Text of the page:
Spring Thing 2019 is now open. The second-biggest regular competition of the interactive fiction calendar, this year it has 20ish games including both choice-based and parser-based work, some experimental and some more classic in style. I haven’t had time to play nearly all of them, but here are a few I’ve had a chance to look at so far:
Liza Daly has for several years been working with her own custom Windrift system, which produces lovely and typographically pleasing browser stories like Stone Harbor and Harmonia.
The Ballroom is a piece in this system where you can tweak certain details of the story in order to mutate it towards being a different story entirely. What starts as a disappointing anecdote in the life of an impoverished Regency miss can turn in other, rather startling directions as you alter your protagonist’s clothing and social choices, and the rest of the scene changes in consequence. Initially that stays within the Austenesque world, but it soon starts genre-hopping.
There is a logic of world features that persist through significant changes of genre and tone, that reminded me in some ways of Dual Transform or Invisible Parties. And the way you have access to the whole temporal sequence at once and can change the state of things earlier or later in the narrative as you choose, felt a bit Midnight. Swordfight. (though it’s definitely smaller than that work).
Meanwhile the player’s role in the game is not exactly protagonist or co-author — you don’t have enough control to really be responsible for the authorship of the story, but you’re also not straightforwardly a single person in the narrative, either.
Continue reading “Spring Thing 2019”
Imaginary Game Jam is an IF community project, run by Jason Dyer, in which participants first contributed reviews of imaginary, perhaps unwrite-able games — in some cases games that plainly require technology we don’t have, or belong to a universe we don’t live in. These reviews were swapped, and then people wrote… something… to correspond with an imaginary game review they’d received.
Structurally this is a bit like ShuffleComps 1 and 2, in which authors wrote games around tracks of music selected by other participants — only way weirder. Sam Ashwell’s game reviews from Tlön were an inspiration here — indeed, one of those reviews (Fire Next Time) was submitted and used in this jam. (See also Speed-IF Jacket for a shorter, less serious take on this idea; for the reason why these posts refer to “Tlön”, see Tlön, Uqbar, Orbis Tertius.)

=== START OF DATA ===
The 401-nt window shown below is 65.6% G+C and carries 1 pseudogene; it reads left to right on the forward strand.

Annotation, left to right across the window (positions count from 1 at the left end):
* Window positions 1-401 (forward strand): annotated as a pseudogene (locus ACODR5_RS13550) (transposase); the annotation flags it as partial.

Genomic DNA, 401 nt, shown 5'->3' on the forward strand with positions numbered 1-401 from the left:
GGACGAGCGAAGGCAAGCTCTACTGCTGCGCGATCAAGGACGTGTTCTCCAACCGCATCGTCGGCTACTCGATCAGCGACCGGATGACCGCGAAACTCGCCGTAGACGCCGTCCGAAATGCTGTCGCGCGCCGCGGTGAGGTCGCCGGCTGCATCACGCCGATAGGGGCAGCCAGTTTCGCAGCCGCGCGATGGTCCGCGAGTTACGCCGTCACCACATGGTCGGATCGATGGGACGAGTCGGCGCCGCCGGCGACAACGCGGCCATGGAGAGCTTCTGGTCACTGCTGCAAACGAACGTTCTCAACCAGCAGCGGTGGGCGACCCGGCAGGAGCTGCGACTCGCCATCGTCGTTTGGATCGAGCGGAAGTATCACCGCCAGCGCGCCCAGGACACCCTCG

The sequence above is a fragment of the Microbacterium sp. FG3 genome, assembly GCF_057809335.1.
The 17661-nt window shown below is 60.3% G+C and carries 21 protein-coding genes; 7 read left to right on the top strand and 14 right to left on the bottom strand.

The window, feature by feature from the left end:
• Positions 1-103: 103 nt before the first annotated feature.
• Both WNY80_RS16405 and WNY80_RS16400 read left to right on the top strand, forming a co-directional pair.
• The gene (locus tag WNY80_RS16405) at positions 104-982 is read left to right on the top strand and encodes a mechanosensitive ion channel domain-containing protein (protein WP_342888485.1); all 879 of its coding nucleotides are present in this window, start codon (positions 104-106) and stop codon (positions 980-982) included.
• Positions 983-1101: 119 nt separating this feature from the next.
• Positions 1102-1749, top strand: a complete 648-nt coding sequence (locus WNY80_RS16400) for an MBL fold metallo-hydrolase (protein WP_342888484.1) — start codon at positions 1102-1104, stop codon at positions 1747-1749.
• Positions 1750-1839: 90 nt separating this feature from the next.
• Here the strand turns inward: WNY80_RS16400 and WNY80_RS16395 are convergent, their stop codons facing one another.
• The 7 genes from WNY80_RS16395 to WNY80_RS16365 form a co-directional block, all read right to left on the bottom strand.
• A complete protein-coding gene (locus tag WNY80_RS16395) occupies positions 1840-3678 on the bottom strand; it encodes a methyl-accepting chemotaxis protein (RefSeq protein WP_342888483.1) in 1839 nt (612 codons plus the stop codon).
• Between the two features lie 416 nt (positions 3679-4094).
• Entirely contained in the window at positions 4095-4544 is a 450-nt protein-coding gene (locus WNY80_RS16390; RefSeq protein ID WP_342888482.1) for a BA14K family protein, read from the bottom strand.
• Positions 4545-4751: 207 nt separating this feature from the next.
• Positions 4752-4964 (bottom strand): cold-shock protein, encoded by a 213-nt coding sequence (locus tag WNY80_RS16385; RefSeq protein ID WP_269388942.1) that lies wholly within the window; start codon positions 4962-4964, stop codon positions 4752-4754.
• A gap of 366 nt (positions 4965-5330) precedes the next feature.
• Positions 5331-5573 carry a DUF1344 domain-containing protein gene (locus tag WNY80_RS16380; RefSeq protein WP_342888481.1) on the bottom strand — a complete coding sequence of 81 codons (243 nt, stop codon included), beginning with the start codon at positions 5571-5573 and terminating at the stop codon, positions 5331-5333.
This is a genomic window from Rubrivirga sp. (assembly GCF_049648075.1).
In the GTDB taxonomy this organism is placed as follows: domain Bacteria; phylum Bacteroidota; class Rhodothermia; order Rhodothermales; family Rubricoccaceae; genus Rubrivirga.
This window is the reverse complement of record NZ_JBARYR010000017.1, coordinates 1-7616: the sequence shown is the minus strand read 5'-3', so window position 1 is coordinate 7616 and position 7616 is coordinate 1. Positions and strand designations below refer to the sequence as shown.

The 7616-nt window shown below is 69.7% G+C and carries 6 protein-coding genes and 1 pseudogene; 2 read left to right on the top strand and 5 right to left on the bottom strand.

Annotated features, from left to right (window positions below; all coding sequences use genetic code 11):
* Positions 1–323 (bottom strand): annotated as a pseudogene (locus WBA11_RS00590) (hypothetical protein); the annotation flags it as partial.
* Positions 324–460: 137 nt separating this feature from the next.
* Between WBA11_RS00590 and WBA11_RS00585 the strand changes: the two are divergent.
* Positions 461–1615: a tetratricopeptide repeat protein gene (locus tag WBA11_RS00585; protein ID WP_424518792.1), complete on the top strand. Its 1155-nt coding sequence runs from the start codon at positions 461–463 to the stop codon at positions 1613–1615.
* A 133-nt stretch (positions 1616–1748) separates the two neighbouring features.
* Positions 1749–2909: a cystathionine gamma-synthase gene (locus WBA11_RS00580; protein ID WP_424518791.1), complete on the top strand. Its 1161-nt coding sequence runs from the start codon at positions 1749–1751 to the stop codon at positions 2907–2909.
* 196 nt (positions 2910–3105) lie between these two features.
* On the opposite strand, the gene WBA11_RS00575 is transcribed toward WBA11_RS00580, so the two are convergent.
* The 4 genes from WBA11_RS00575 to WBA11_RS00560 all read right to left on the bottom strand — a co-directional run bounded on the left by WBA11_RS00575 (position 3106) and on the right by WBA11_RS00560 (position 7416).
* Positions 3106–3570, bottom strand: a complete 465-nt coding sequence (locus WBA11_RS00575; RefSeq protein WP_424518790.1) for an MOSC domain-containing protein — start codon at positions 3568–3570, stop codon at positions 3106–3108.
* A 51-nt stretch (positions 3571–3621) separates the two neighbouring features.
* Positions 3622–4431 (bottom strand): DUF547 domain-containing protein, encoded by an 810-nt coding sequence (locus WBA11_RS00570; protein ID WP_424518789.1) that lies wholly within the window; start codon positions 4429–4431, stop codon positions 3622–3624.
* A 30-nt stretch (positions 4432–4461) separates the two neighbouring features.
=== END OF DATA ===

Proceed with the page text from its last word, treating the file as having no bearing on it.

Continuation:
The games created for the Imaginary Game Jam have now been released, along with the reviews that inspired them. They are fairly extraordinary. Continue reading “Imaginary Game Jam”
The 21st annual Interactive Fiction Competition is currently on, through mid-November. Voting is open to the general public; the only prerequisite is that you not be an author, not vote on games that you tested, and submit votes on at least five games. (You emphatically do not have to have played them all! In a year with 55 entrants, it is very unlikely that most judges will get through anywhere near all of them.)
If you are looking for other reviews, this ifwiki page contains a list of places currently carrying them.
Life on Mars? is a parser-based, puzzleless game by Hugo Labrande. It was originally in French, and won the French IF competition in 2014. It took me less than an hour to play, and I reached what I believe is the only available ending. (Until last year, translations of existing IF were forbidden in IF Comp because of the “no previous releases” rule; that rule has now been loosened in the case that the translated version has not been seen before. I’m really excited that this rule change bore fruit in the 2015 competition and that it is bringing some of these pieces to a new audience.)
Continue reading “IF Comp 2015: Life on Mars? (Hugo Labrande)”